Immigration Status and the Health Care Access

Please respond to these discussion posts

Immigration Status and the Health Care Access and Health of Children of Immigrants Literature Review HUS



Uraina Bryant posted Apr 1, 2019 5:38 PM


The article explored the relationship between the immigration status and children’s health status in Los Angeles County. The research showed that children in all types of immigrant families had lower parent‐reported health status than children in native families. They found that the undocumented children had no health insurance or primary physicians. The article looked at family and neighborhood characteristics, also. Where the documented families lived versus the undocumented families lived made a difference. After adding in children’s healthcare access—health insurance coverage and type of usual healthcare provider—the difference in health between children in legal immigrant and native families is only marginally significant, but children in mixed‐status and undocumented families had poorer health. There were low odds of the children seeing a dentist and many had ear infections that went untreated. The statistics showed that 60 percent of children in native families saw a dentist last year, compared to 21 percent of children in undocumented families (Gelatt 2016). They assumed this was because they did not go to a doctor for minor illnesses. It also took into account where they lived, where the parents were from, and their belief in trusting doctors or the need to go to a doctor all the time with minor illnesses. The undocumented parents made more of a difference in whether their children saw a health care person than those children of legal immigrants.

Gelatt, J. (2016). Immigration Status and the Healthcare Access and Health of Children of Immigrants. Social Science Quarterly (Wiley-Blackwell), 97(3), 540–554. https://doi-org.db24.linccweb.org/10.1111/ssqu.12261

How Food Insecurity Happens HUS Module 3, Forum 2



Niamh Schueler posted Apr 4, 2019 4:07




This video really elicited a reaction in me. I was almost unable to watch the whole video. The reason that it was especially upsetting to me is due to the fact that about 10 years ago, I was one of those people who was too embarrassed to get the paperwork I needed to get food assistance benefits. I was in my early twenties, and I had bought the house I live in currently (at the insistence of a family member) and my then-boyfriend moved in. During this time, my mental health was not as solid as it is today, and for some time, I was out of work. My boyfriend was able to get a job, but he always managed to lose it, so I was the sole earner.During the time I was out of work, I got behind on bills. Because of this, when I was able to start earning again, it was not enough to keep up with all the bills, additional fees, mortgage payment, gas and insurance for the car, and food for our household.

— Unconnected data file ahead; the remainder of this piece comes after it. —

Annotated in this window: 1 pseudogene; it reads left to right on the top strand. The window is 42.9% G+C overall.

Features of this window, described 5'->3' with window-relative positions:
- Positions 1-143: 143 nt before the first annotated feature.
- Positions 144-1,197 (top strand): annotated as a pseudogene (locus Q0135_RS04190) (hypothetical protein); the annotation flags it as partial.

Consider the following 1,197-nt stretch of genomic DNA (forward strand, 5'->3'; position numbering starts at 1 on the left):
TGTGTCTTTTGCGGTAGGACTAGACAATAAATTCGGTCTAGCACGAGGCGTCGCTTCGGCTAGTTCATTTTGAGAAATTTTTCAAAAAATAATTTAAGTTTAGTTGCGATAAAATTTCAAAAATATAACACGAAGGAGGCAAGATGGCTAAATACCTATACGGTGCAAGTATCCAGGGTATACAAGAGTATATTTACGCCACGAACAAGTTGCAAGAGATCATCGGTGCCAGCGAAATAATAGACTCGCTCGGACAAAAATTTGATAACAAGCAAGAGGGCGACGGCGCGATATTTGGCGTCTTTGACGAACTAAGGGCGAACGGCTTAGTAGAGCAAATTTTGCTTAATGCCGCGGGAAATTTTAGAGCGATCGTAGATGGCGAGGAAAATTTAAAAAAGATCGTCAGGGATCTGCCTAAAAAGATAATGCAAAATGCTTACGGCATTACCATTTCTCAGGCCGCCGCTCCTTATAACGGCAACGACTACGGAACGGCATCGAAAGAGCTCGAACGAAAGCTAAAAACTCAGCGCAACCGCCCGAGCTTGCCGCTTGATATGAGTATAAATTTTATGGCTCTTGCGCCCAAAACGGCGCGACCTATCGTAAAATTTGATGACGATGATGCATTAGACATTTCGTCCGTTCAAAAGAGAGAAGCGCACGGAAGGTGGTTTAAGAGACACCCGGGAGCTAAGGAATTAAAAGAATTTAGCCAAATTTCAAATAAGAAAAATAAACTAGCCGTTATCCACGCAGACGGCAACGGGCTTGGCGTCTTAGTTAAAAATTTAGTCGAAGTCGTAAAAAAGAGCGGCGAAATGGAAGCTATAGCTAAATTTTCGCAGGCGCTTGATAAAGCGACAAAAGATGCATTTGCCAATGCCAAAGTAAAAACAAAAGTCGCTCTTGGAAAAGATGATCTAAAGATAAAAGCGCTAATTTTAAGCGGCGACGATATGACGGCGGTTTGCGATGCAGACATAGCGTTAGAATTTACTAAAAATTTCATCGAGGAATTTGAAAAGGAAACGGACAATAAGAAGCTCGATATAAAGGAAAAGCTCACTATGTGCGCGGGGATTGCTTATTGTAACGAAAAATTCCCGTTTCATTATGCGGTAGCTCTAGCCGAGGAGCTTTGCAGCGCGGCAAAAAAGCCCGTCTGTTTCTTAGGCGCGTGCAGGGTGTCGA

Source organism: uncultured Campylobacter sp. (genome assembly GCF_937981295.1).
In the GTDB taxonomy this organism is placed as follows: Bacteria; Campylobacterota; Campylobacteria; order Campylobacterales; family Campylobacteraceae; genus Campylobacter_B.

I got temporary assistance from SNAP, but when they told me I needed paperwork from my former employer in order to continue receiving benefits, I couldn’t bring myself to go. I was so ashamed. I was a CNA, I worked full time, but it was not enough to support us.

That is how it happens sometimes, as she states in the video. It is something that people go through, and it is not always who you would expect. No one thinks that the 25 year old who just bought her own house is unable to buy food (especially not when she is overweight).

It took me several months to recover completely, and several years to feel safe again. (Getting rid of the lazy boyfriend helped tremendously)

That is how it frequently happens. That is how I know it happens in my neighborhood, and that is how I know it could happen again.

Discussion 3-1 HSC



AMber Thomas posted Apr 4, 2019 9:41 PM





Health education is a fundamental aspect in reducing the treats to community health. Individuals all over the world suffer each day from an array of illnesses that they know minimal information about. Many patients are provided information from healthcare professionals during routine visits such as: physicals and check ups from specialty doctors without furthering their own understanding. For example, a patient may be diagnosed with diabetes mellitus and told their body simply cannot produce effective amounts of insulin. While this is the accurate definition of diabetes this information does not equip the patient with the full understanding and breakdown of how insulin is produced and why it is important, what causes the issue and how to combat this issue other than using medication for the rest of their life.; for this reason it is important for individuals to be educated in health. On the other hand, we must also take in to consideration the individuals that are not regularly seeing healthcare providers we need to make educational materials available in common places such as grocery stores, gas stations and restaurants. The more people are educated the more we can reduce avoidable illnesses and strive for healthier lifestyles.

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